Paris done Unconventionally
Posted on: June 23, 2014, by Jill Murwin
After six days in London, we took a short flight over the channel to our second destination: Paris. The descent into Charles de Gaulle Airport provided a view of quilted plains of green farmland and small agricultural settlements in the French countryside, but our stay in Paris was anything but quaint. When we got to our apartment, we found that it was a closet-like room wedged between the courtyard and the foyer, beneath strings of laundry draped between the buildings. The place was likely a converted storeroom for the larger housing complex. That is what 40 Euros in Paris buys for the night! While it was safe and affordable, we realized then that very little time would be spent in the apartment. After dropping off our bags we made our way out of the Chinese district in the North end of town where we were staying, and found the Colonel Fabian metro station. There, we promptly followed the guidance of a young Parisian and hopped the turnstile without paying (this seems to be the norm for many young people in the city). Once on the train, we had one thing in mind: getting a drink and watching the opening match of the World Cup, and we knew just where to do it.
A friend of ours had just finished up a semester abroad in Paris, during which he found a speakeasy style bar in the loft space of a corner store building. Following his meticulously outlined, but somewhat vague directions, we made our way to a tall brown door. To its right were a shiny call box and three white buttons. We pressed the top one and looked up into the camera.
“We’re looking for Adam”, I said.
The door clicked and we opened it. Inside were the bare walls of the entryway and a staircase. As we climbed, a quiet din grew gradually louder until—at the fifth floor—we could hear the clinking of glasses and shouting. We pressed the button and a man propped open the door and greeted us with a smile. We entered into a bedlam of food, drink, and televisions all displaying the pregame festivities. We sat with a group of three girls in a table near the back. They were all from Paris but spoke fairly good English, and as we watched the game (a 3-1 Brazilian victory over Croatia) they told us that they would be spending the next few nights in town before heading to Spain for a week. We decided we’d join them.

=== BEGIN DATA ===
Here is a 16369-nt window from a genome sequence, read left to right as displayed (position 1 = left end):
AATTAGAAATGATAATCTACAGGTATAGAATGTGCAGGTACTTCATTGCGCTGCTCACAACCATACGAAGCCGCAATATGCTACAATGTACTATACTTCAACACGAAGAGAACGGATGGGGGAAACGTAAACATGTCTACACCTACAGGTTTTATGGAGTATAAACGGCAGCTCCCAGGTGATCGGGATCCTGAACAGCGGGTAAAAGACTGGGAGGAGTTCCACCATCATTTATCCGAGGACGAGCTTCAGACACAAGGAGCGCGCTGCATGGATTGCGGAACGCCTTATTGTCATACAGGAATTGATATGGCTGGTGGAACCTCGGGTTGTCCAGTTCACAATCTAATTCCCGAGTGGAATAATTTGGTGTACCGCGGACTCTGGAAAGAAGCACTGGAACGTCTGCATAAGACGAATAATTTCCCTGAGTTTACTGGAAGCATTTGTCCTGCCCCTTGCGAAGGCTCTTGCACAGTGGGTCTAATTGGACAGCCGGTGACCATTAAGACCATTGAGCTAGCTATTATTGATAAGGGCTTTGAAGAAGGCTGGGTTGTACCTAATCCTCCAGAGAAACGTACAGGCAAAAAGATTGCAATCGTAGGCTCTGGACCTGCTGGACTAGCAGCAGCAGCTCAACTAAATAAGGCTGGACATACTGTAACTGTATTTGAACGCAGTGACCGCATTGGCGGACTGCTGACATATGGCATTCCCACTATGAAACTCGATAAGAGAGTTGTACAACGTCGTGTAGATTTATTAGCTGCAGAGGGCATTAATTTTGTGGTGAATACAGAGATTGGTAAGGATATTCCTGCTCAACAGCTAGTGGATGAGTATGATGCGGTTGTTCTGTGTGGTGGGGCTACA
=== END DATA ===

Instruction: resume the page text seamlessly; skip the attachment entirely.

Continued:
The following night we met them at the canal near the center of the city. It was late but the canal was lined on both sides with picnicking couples and teens. We found the girls near the bridge, this time with two other friends. The seven of us sat and ate and drank a cheap bottle of good wine. Half of the conversation was lost on me, but we managed to sit until two or three in the morning before retiring to our apartment. While sprawled on cushions on the apartment floor, we agreed that this was not a Paris we had expected to find, but undoubtedly a preferable one. In the days that followed we checked out the usual tourists spots, the Louvre, Eiffel Tower, Arch, Notre Dame, and Shakespeare and Co. bookstore, but milling with tourists is not what defined our stay. In fact, it wasn’t activity that defined our stay at all; rather it was the young people we met, the cheap food we ate, and the walks we took. Unlike our regimented tour of London, Paris was somewhat of a blur, but to me that seems to encompass what this city has to offer. It may be a honeymoon destination, but there’s plenty to offer for backpacking young adults if you take the right chances in the right places.